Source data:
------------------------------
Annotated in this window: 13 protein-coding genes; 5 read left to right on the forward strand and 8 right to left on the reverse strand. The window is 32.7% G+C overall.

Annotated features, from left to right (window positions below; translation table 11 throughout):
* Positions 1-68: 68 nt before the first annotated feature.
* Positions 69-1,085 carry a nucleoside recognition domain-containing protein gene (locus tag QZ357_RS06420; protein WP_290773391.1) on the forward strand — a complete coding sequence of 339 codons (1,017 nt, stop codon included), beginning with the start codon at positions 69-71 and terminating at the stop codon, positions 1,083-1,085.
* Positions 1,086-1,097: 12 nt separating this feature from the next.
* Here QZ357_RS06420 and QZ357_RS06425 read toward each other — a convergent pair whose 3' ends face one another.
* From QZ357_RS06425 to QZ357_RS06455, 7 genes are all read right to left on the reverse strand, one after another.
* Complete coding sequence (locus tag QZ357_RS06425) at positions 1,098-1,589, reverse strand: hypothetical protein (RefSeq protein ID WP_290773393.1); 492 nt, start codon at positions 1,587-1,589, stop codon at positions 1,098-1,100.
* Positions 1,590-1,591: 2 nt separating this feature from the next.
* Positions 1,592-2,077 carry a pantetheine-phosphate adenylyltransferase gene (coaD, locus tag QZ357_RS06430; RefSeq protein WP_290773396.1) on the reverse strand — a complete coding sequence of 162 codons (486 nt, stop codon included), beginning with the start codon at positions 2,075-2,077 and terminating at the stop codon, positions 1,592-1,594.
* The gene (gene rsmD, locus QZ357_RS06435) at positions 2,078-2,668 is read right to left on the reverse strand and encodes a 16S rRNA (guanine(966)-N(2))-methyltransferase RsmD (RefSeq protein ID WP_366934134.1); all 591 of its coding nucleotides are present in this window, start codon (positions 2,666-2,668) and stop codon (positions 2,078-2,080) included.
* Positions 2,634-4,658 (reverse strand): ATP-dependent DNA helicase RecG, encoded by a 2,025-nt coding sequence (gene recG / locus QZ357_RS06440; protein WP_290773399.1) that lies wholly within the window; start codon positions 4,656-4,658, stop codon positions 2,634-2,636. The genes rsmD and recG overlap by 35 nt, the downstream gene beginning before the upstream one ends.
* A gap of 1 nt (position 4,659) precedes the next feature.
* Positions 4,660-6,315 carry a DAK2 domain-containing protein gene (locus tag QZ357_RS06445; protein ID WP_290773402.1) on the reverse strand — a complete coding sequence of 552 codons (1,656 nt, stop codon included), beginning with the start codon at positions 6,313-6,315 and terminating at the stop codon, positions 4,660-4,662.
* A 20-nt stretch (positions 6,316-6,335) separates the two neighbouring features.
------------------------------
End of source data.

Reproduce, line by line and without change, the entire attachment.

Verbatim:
Annotated in this window: 13 protein-coding genes; 5 read left to right on the forward strand and 8 right to left on the reverse strand. The window is 32.7% G+C overall.

Annotated features, from left to right (window positions below; translation table 11 throughout):
* Positions 1-68: 68 nt before the first annotated feature.
* Positions 69-1,085 carry a nucleoside recognition domain-containing protein gene (locus tag QZ357_RS06420; protein WP_290773391.1) on the forward strand — a complete coding sequence of 339 codons (1,017 nt, stop codon included), beginning with the start codon at positions 69-71 and terminating at the stop codon, positions 1,083-1,085.
* Positions 1,086-1,097: 12 nt separating this feature from the next.
* Here QZ357_RS06420 and QZ357_RS06425 read toward each other — a convergent pair whose 3' ends face one another.
* From QZ357_RS06425 to QZ357_RS06455, 7 genes are all read right to left on the reverse strand, one after another.
* Complete coding sequence (locus tag QZ357_RS06425) at positions 1,098-1,589, reverse strand: hypothetical protein (RefSeq protein ID WP_290773393.1); 492 nt, start codon at positions 1,587-1,589, stop codon at positions 1,098-1,100.
* Positions 1,590-1,591: 2 nt separating this feature from the next.
* Positions 1,592-2,077 carry a pantetheine-phosphate adenylyltransferase gene (coaD, locus tag QZ357_RS06430; RefSeq protein WP_290773396.1) on the reverse strand — a complete coding sequence of 162 codons (486 nt, stop codon included), beginning with the start codon at positions 2,075-2,077 and terminating at the stop codon, positions 1,592-1,594.
* The gene (gene rsmD, locus QZ357_RS06435) at positions 2,078-2,668 is read right to left on the reverse strand and encodes a 16S rRNA (guanine(966)-N(2))-methyltransferase RsmD (RefSeq protein ID WP_366934134.1); all 591 of its coding nucleotides are present in this window, start codon (positions 2,666-2,668) and stop codon (positions 2,078-2,080) included.
* Positions 2,634-4,658 (reverse strand): ATP-dependent DNA helicase RecG, encoded by a 2,025-nt coding sequence (gene recG / locus QZ357_RS06440; protein WP_290773399.1) that lies wholly within the window; start codon positions 4,656-4,658, stop codon positions 2,634-2,636. The genes rsmD and recG overlap by 35 nt, the downstream gene beginning before the upstream one ends.
* A gap of 1 nt (position 4,659) precedes the next feature.
* Positions 4,660-6,315 carry a DAK2 domain-containing protein gene (locus tag QZ357_RS06445; protein ID WP_290773402.1) on the reverse strand — a complete coding sequence of 552 codons (1,656 nt, stop codon included), beginning with the start codon at positions 6,313-6,315 and terminating at the stop codon, positions 4,660-4,662.
* A 20-nt stretch (positions 6,316-6,335) separates the two neighbouring features.